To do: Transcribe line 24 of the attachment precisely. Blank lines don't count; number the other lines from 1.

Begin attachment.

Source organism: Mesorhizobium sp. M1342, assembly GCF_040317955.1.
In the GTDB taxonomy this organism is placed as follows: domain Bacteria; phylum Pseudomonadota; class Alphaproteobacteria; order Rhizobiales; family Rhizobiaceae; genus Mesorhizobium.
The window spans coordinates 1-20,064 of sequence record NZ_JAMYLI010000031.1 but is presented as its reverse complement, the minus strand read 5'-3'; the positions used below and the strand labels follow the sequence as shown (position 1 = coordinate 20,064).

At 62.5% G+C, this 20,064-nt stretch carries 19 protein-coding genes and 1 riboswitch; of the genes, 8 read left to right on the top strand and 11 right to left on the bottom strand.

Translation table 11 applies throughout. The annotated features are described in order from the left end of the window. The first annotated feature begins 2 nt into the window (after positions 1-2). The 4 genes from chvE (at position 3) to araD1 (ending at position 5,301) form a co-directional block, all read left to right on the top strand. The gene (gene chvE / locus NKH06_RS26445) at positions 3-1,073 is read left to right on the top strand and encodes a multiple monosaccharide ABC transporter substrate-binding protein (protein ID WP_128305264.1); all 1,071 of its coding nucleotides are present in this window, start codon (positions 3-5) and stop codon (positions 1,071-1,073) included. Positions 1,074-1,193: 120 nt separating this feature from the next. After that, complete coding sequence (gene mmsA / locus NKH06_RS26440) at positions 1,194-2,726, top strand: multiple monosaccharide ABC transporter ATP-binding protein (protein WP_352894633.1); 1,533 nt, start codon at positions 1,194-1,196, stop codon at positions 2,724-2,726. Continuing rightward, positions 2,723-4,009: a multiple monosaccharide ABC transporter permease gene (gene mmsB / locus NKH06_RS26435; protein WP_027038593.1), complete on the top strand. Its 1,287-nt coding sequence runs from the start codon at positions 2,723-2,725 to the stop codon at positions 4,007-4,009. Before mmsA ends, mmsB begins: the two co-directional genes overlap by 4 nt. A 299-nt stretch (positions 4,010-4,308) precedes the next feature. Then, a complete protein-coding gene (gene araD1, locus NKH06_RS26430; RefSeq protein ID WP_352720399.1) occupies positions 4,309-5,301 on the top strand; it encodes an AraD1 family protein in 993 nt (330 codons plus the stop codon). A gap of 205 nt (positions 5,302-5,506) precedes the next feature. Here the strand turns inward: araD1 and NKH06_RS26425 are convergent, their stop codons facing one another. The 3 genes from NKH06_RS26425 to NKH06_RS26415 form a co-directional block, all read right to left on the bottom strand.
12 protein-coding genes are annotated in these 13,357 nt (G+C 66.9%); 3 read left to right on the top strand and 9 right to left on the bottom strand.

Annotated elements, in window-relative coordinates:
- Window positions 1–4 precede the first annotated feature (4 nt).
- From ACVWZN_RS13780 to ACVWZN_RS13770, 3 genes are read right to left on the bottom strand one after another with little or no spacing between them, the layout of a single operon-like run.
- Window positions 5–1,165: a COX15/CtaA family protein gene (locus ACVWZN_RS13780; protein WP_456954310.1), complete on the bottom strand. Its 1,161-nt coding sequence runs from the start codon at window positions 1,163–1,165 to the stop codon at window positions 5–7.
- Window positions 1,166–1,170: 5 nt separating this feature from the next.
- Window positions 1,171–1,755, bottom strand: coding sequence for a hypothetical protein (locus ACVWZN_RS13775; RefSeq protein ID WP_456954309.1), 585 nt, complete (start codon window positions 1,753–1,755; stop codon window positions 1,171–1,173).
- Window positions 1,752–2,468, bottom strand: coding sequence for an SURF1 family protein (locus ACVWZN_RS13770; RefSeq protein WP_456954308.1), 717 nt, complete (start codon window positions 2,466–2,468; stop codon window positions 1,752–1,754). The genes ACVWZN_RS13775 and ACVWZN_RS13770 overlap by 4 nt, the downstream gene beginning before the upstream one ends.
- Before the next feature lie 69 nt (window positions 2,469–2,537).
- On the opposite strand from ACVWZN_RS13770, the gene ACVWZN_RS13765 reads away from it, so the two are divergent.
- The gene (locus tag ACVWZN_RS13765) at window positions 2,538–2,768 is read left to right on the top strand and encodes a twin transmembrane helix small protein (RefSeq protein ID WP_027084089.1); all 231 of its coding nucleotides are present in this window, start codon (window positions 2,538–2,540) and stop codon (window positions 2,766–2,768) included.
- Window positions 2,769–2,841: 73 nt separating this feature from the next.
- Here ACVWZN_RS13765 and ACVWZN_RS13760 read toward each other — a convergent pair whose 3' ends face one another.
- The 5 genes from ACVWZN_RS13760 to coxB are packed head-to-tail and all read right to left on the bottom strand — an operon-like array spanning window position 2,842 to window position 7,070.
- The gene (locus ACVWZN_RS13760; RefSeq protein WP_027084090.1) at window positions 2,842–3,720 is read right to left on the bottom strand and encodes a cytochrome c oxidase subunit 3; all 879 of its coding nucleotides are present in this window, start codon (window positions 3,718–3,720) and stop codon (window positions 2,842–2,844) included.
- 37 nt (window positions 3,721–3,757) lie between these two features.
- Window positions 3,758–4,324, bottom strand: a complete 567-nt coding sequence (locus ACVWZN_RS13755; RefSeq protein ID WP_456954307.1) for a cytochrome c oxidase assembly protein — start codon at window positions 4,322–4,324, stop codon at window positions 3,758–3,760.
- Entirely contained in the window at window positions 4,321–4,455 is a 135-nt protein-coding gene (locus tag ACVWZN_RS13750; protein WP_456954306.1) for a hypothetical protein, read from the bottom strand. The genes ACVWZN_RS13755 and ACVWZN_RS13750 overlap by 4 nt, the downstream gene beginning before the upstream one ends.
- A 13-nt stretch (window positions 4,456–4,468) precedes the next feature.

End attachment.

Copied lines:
- A 13-nt stretch (window positions 4,456–4,468) precedes the next feature.